Some monuments and statues instill a sense of pride, beauty, and country—those unforgettable works of art that you saw on field trips and in the pages of history books. But there are also less-explored monuments—odes to the weird, the wonderful, and the just plain wacky. There are thousands of commemorative monuments out there and plenty of roadside guides and travel books to point you in the right direction to see them. These quirky monuments draw in tons of visitors per year; sometimes, it’s just too hard to resist the bizarre.
There is nothing out of the ordinary about erecting a statue to commemorate a noble person or a period in history. However, a memorial for an insect is far less common. In Enterprise, Alabama, visitors have the unique opportunity to visit the Boll Weevil Monument, a statue of a woman proudly displaying a large boll weevil above her head. The monument was constructed in 1919 as a symbol of the perseverance of local farmers.
It seems that this particular agricultural pest wreaked havoc on the cotton crop and forced farmers to take up planting peanuts instead, a move that turned out to be extremely profitable for the town. The statue sits in the middle of Main Street and receives several visitors each year. The plaque on the monument reads, “In profound appreciation of the Boll Weevil and what it has done as the herald of prosperity, this monument is erected by the citizens of Enterprise.”
Nearly all of us have heard of Stonehenge, but you’d be hard pressed to find many who have heard of Carhenge. This bizarre monument sits in the grassy planes of Alliance, Nebraska, a memorial to the classic American cars of yesteryear. The cars, mostly from the 1950s and 1960s, are situated in a circle with their noses in the ground and yet more cars balancing on top of them. The roadside attraction was built in the 1980s and mimics the exact arrangement of Stonehenge.
The maker of this odd monument created it to commemorate his father. The property upon which it resides contains other automotive tributes, including a cemetery dedicated to fallen foreign vehicles. In 2011, Carhenge was put up for sale with an asking price of $300,000. That may seem like a steep price, but it is estimated that this quirky site attracts around 80,000 visitors per year from all over the globe.
Why anyone would want to build an ode to an enema is beyond most, but such a monument does exist in the southern Russian city of Zheleznovodsk. The bronze memorial weighs 360 kilograms (800 lb), is 1.5 meters (5 ft) tall, and is balanced on the backs of three naked cherubs. The enema is considered a work of art by the director of the Mashuk-Akva Term Spa and is proudly displayed in the front courtyard of the building. The mountainous region where the spa is located is known for its digestive treatments, which involve enemas filled with natural spring water to help patients deal with intestinal discomfort. In this way, the enema actually serves as a symbol of local health services.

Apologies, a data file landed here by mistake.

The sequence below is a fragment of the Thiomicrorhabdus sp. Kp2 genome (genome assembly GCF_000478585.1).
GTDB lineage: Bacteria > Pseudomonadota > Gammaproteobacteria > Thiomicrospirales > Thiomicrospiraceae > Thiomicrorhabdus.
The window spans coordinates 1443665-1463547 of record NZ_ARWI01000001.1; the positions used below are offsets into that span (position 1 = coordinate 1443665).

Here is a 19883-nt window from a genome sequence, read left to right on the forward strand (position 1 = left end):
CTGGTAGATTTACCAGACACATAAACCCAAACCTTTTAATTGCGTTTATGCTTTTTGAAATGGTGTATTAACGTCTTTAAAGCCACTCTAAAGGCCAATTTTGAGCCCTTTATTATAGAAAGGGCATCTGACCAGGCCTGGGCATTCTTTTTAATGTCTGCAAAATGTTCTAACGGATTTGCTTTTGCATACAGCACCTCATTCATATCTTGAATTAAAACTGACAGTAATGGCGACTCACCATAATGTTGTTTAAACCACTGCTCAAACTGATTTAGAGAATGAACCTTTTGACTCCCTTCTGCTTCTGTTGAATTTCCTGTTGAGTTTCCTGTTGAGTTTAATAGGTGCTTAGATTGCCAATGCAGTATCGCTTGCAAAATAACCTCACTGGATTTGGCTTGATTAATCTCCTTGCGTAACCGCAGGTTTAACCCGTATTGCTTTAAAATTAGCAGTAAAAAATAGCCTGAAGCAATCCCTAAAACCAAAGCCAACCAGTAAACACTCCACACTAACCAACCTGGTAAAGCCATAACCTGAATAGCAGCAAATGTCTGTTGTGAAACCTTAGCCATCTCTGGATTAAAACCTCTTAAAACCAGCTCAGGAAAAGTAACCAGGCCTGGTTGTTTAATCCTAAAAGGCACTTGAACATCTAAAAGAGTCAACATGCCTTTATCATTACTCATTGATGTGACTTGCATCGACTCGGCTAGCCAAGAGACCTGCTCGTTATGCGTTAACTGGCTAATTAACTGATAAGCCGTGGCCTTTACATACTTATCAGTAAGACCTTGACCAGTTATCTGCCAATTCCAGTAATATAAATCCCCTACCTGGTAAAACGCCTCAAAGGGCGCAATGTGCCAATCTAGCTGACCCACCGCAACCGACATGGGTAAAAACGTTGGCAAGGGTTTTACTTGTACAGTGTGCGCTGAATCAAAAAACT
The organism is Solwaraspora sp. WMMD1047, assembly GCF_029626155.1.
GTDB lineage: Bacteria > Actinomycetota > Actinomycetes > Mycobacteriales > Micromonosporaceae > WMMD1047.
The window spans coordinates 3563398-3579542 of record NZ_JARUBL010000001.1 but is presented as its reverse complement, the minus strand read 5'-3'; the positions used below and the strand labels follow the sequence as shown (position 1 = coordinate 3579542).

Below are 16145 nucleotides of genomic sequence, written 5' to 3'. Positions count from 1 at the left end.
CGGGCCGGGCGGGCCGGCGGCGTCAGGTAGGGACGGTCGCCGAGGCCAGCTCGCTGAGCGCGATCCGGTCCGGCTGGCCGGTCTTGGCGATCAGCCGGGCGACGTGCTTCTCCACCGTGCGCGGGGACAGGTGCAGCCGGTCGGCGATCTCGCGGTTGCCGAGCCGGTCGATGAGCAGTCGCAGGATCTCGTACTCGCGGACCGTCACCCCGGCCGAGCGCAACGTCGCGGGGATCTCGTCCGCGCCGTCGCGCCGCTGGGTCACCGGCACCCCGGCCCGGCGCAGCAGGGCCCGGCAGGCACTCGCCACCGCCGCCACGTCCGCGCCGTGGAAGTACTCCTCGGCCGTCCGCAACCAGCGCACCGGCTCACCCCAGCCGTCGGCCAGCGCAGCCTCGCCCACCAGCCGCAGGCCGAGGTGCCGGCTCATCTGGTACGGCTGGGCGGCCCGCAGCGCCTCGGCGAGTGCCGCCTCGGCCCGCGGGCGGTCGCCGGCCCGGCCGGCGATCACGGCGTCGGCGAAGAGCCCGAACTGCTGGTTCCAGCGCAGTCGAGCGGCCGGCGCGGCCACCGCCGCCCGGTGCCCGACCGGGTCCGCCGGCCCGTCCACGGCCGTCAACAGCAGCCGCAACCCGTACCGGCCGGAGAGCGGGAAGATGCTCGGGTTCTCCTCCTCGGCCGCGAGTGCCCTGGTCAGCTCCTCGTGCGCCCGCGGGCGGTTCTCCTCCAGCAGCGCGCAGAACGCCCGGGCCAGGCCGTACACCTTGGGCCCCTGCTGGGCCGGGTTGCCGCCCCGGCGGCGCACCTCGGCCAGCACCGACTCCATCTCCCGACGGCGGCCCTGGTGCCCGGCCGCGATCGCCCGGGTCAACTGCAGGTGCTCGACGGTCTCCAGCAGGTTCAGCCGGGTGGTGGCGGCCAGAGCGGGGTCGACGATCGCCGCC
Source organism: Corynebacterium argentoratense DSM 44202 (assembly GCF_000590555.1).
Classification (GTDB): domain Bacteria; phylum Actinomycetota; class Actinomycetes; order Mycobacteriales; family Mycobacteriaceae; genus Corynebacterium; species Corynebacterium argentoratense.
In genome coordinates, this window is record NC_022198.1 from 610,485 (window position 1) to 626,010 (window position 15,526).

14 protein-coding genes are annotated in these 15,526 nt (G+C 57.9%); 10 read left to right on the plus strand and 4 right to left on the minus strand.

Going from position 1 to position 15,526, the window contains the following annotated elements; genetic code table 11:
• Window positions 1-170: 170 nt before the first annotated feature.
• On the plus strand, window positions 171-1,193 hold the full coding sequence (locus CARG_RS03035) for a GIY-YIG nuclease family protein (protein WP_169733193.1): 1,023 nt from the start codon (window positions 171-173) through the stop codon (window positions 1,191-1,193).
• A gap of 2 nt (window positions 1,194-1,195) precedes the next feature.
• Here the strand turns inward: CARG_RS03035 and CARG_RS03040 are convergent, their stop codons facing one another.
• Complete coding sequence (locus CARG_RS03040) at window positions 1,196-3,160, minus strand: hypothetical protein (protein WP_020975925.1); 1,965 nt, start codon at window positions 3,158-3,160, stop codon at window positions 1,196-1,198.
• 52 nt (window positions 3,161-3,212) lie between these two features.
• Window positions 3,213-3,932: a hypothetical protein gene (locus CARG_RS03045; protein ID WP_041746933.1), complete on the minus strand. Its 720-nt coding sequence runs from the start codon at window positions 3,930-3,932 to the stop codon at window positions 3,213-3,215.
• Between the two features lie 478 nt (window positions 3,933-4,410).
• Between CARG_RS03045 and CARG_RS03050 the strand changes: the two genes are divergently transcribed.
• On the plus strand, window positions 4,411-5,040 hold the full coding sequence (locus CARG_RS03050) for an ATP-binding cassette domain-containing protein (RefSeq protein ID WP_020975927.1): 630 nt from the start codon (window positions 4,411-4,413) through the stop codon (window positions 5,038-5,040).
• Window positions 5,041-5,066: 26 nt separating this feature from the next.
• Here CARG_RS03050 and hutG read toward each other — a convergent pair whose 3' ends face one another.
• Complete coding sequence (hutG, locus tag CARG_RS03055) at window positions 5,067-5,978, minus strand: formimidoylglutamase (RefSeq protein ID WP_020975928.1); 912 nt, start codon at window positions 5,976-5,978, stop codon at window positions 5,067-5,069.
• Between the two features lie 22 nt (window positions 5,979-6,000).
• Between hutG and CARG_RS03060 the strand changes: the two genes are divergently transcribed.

The statue cost a whopping $42,000 and was unveiled in 2008 to an excited crowd. A banner stuck on one of the spa walls read, “Let’s beat constipation and sloppiness with enemas.” The sculptor who created the enema said that she did so with irony and humor in mind. Her goal was to model the three angels after those seen in works from the Italian Renaissance. No doubt Botticelli would be proud.
After the death of Steve Jobs, an interactive iPhone was erected in front of St. Petersburg’s National Research University of Information Technologies, Mechanics, and Optics. The memorial had a lit display with a slideshow displaying photographs and videos from the life and career of Jobs, focusing on his many achievements as CEO of Apple. The phone also had a large QR code on the back, which visitors were able to scan and be redirected to a website commemorating Jobs.
Despite being quite popular, the giant iPhone was taken down by Russian officials only a year after it was unveiled. The firm that originally put the memorial up decided to dismantle it the day after Tim Cooke, Apple’s newest CEO, announced his sexual orientation. A Russian news station reported that the monument was removed because of the country’s homosexuality laws involving minors and because it was revealed that there may be a tie between Apple’s products and national security. The college where the iPhone was displayed denies these claims and states that the phone was malfunctioning and needed to be repaired. The monument has not been put back up.
Artist Jerzy Kenar got tired of stepping out of his Chicago home and constantly stepping in dog poop. So, he decided to put his talents to good use and created a visual monument that would serve as a reminder to the dog owners of the neighborhood to scoop up what their pups leave behind. Enter Shit Fountain, a fecal-shaped bronze coil on top of a cement pillar with the monument’s title carved into the side.
The statue also has water trickling over the top of it in order to give it that freshly excreted look. The fountain is beloved by passersby, and people often have their photos taken squatting above the statue or mimicking quenching their thirst. The artist believes that it has helped local dog owners to be more conscientious and finds the work to be an important part of the neighborhood scenery.